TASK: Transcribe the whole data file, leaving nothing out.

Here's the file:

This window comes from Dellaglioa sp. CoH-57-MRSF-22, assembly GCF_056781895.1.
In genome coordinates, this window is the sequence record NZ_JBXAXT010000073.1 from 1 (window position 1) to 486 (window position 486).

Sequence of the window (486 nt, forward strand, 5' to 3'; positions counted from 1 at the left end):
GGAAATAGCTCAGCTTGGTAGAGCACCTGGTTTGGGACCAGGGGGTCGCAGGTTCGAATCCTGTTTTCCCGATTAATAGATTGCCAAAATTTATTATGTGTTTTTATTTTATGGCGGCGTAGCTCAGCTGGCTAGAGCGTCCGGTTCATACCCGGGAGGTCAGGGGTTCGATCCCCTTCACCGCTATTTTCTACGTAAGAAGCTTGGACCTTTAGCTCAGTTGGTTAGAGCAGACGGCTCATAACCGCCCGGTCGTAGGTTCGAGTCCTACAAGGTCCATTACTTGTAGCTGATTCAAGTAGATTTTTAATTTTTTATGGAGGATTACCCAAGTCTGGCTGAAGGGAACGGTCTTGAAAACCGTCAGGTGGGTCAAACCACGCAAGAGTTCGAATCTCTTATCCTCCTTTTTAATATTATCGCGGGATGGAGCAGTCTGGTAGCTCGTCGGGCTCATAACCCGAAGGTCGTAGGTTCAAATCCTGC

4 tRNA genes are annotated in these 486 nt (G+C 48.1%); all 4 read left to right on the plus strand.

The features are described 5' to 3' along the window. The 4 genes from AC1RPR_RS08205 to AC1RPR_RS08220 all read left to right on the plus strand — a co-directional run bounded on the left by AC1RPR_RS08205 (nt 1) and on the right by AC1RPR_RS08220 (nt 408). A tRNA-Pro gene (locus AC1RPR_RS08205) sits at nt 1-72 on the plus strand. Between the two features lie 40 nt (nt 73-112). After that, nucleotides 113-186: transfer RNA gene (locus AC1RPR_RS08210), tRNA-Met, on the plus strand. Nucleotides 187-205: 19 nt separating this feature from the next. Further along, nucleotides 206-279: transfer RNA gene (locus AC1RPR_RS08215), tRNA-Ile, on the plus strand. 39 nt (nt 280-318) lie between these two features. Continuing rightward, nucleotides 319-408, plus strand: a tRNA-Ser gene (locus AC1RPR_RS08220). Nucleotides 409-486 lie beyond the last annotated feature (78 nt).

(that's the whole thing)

This window comes from Dellaglioa sp. CoH-57-MRSF-22, assembly GCF_056781895.1.
In genome coordinates, this window is the sequence record NZ_JBXAXT010000073.1 from 1 (window position 1) to 486 (window position 486).

Sequence of the window (486 nt, forward strand, 5' to 3'; positions counted from 1 at the left end):
GGAAATAGCTCAGCTTGGTAGAGCACCTGGTTTGGGACCAGGGGGTCGCAGGTTCGAATCCTGTTTTCCCGATTAATAGATTGCCAAAATTTATTATGTGTTTTTATTTTATGGCGGCGTAGCTCAGCTGGCTAGAGCGTCCGGTTCATACCCGGGAGGTCAGGGGTTCGATCCCCTTCACCGCTATTTTCTACGTAAGAAGCTTGGACCTTTAGCTCAGTTGGTTAGAGCAGACGGCTCATAACCGCCCGGTCGTAGGTTCGAGTCCTACAAGGTCCATTACTTGTAGCTGATTCAAGTAGATTTTTAATTTTTTATGGAGGATTACCCAAGTCTGGCTGAAGGGAACGGTCTTGAAAACCGTCAGGTGGGTCAAACCACGCAAGAGTTCGAATCTCTTATCCTCCTTTTTAATATTATCGCGGGATGGAGCAGTCTGGTAGCTCGTCGGGCTCATAACCCGAAGGTCGTAGGTTCAAATCCTGC

4 tRNA genes are annotated in these 486 nt (G+C 48.1%); all 4 read left to right on the plus strand.

The features are described 5' to 3' along the window. The 4 genes from AC1RPR_RS08205 to AC1RPR_RS08220 all read left to right on the plus strand — a co-directional run bounded on the left by AC1RPR_RS08205 (nt 1) and on the right by AC1RPR_RS08220 (nt 408). A tRNA-Pro gene (locus AC1RPR_RS08205) sits at nt 1-72 on the plus strand. Between the two features lie 40 nt (nt 73-112). After that, nucleotides 113-186: transfer RNA gene (locus AC1RPR_RS08210), tRNA-Met, on the plus strand. Nucleotides 187-205: 19 nt separating this feature from the next. Further along, nucleotides 206-279: transfer RNA gene (locus AC1RPR_RS08215), tRNA-Ile, on the plus strand. 39 nt (nt 280-318) lie between these two features. Continuing rightward, nucleotides 319-408, plus strand: a tRNA-Ser gene (locus AC1RPR_RS08220). Nucleotides 409-486 lie beyond the last annotated feature (78 nt).